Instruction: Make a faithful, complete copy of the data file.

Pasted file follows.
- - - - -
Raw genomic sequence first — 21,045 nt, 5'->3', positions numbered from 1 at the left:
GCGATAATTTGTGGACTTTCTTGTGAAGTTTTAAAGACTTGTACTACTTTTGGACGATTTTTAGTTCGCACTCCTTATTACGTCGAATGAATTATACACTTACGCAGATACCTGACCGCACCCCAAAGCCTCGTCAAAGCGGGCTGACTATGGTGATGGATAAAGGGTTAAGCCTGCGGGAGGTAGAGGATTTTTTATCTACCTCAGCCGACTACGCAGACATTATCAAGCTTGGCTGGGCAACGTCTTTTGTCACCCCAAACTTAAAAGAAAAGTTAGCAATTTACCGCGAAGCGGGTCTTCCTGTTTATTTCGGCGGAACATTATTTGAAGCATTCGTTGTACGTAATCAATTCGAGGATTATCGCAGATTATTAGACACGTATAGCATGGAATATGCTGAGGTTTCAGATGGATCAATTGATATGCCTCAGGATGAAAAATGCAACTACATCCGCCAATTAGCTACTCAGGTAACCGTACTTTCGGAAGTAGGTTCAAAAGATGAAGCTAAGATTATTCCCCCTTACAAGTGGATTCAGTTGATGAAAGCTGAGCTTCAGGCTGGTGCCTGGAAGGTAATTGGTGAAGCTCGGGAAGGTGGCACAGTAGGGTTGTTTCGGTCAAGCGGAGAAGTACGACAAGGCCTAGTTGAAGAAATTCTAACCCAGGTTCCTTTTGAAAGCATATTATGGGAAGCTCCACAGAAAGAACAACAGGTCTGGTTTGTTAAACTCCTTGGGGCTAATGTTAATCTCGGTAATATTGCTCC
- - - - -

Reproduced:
Raw genomic sequence first — 21,045 nt, 5'->3', positions numbered from 1 at the left:
GCGATAATTTGTGGACTTTCTTGTGAAGTTTTAAAGACTTGTACTACTTTTGGACGATTTTTAGTTCGCACTCCTTATTACGTCGAATGAATTATACACTTACGCAGATACCTGACCGCACCCCAAAGCCTCGTCAAAGCGGGCTGACTATGGTGATGGATAAAGGGTTAAGCCTGCGGGAGGTAGAGGATTTTTTATCTACCTCAGCCGACTACGCAGACATTATCAAGCTTGGCTGGGCAACGTCTTTTGTCACCCCAAACTTAAAAGAAAAGTTAGCAATTTACCGCGAAGCGGGTCTTCCTGTTTATTTCGGCGGAACATTATTTGAAGCATTCGTTGTACGTAATCAATTCGAGGATTATCGCAGATTATTAGACACGTATAGCATGGAATATGCTGAGGTTTCAGATGGATCAATTGATATGCCTCAGGATGAAAAATGCAACTACATCCGCCAATTAGCTACTCAGGTAACCGTACTTTCGGAAGTAGGTTCAAAAGATGAAGCTAAGATTATTCCCCCTTACAAGTGGATTCAGTTGATGAAAGCTGAGCTTCAGGCTGGTGCCTGGAAGGTAATTGGTGAAGCTCGGGAAGGTGGCACAGTAGGGTTGTTTCGGTCAAGCGGAGAAGTACGACAAGGCCTAGTTGAAGAAATTCTAACCCAGGTTCCTTTTGAAAGCATATTATGGGAAGCTCCACAGAAAGAACAACAGGTCTGGTTTGTTAAACTCCTTGGGGCTAATGTTAATCTCGGTAATATTGCTCC